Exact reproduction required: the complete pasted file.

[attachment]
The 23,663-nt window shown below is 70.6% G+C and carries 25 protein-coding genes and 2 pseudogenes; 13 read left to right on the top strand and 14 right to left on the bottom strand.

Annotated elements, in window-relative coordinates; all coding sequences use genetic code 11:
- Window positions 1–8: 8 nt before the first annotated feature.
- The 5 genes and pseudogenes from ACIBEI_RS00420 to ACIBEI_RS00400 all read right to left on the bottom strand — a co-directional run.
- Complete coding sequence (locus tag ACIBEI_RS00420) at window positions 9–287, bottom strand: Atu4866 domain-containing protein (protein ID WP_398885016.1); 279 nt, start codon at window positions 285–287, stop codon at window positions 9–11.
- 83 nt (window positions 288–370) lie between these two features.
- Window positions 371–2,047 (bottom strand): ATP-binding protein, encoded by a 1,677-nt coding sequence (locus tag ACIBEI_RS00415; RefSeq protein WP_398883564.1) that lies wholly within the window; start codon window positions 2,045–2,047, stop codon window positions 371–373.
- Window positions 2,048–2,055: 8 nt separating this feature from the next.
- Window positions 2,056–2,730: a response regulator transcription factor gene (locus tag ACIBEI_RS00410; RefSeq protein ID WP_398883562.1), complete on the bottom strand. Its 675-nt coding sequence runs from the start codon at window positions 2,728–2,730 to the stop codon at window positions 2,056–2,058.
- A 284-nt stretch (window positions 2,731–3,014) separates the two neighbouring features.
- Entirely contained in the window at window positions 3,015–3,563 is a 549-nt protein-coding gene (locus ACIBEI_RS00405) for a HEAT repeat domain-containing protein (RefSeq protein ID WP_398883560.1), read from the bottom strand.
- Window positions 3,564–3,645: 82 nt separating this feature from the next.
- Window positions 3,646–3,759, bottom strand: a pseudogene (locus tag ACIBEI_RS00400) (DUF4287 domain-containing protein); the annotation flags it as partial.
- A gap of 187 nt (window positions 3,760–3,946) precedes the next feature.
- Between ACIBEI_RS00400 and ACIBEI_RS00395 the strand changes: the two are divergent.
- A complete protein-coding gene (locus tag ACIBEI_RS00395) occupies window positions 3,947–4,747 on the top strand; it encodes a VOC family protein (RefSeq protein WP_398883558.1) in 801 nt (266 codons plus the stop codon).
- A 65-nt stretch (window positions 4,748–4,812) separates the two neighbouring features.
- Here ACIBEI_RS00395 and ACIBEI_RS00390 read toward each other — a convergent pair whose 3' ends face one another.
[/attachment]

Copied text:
The 23,663-nt window shown below is 70.6% G+C and carries 25 protein-coding genes and 2 pseudogenes; 13 read left to right on the top strand and 14 right to left on the bottom strand.

Annotated elements, in window-relative coordinates; all coding sequences use genetic code 11:
- Window positions 1–8: 8 nt before the first annotated feature.
- The 5 genes and pseudogenes from ACIBEI_RS00420 to ACIBEI_RS00400 all read right to left on the bottom strand — a co-directional run.
- Complete coding sequence (locus tag ACIBEI_RS00420) at window positions 9–287, bottom strand: Atu4866 domain-containing protein (protein ID WP_398885016.1); 279 nt, start codon at window positions 285–287, stop codon at window positions 9–11.
- 83 nt (window positions 288–370) lie between these two features.
- Window positions 371–2,047 (bottom strand): ATP-binding protein, encoded by a 1,677-nt coding sequence (locus tag ACIBEI_RS00415; RefSeq protein WP_398883564.1) that lies wholly within the window; start codon window positions 2,045–2,047, stop codon window positions 371–373.
- Window positions 2,048–2,055: 8 nt separating this feature from the next.
- Window positions 2,056–2,730: a response regulator transcription factor gene (locus tag ACIBEI_RS00410; RefSeq protein ID WP_398883562.1), complete on the bottom strand. Its 675-nt coding sequence runs from the start codon at window positions 2,728–2,730 to the stop codon at window positions 2,056–2,058.
- A 284-nt stretch (window positions 2,731–3,014) separates the two neighbouring features.
- Entirely contained in the window at window positions 3,015–3,563 is a 549-nt protein-coding gene (locus ACIBEI_RS00405) for a HEAT repeat domain-containing protein (RefSeq protein ID WP_398883560.1), read from the bottom strand.
- Window positions 3,564–3,645: 82 nt separating this feature from the next.
- Window positions 3,646–3,759, bottom strand: a pseudogene (locus tag ACIBEI_RS00400) (DUF4287 domain-containing protein); the annotation flags it as partial.
- A gap of 187 nt (window positions 3,760–3,946) precedes the next feature.
- Between ACIBEI_RS00400 and ACIBEI_RS00395 the strand changes: the two are divergent.
- A complete protein-coding gene (locus tag ACIBEI_RS00395) occupies window positions 3,947–4,747 on the top strand; it encodes a VOC family protein (RefSeq protein WP_398883558.1) in 801 nt (266 codons plus the stop codon).
- A 65-nt stretch (window positions 4,748–4,812) separates the two neighbouring features.
- Here ACIBEI_RS00395 and ACIBEI_RS00390 read toward each other — a convergent pair whose 3' ends face one another.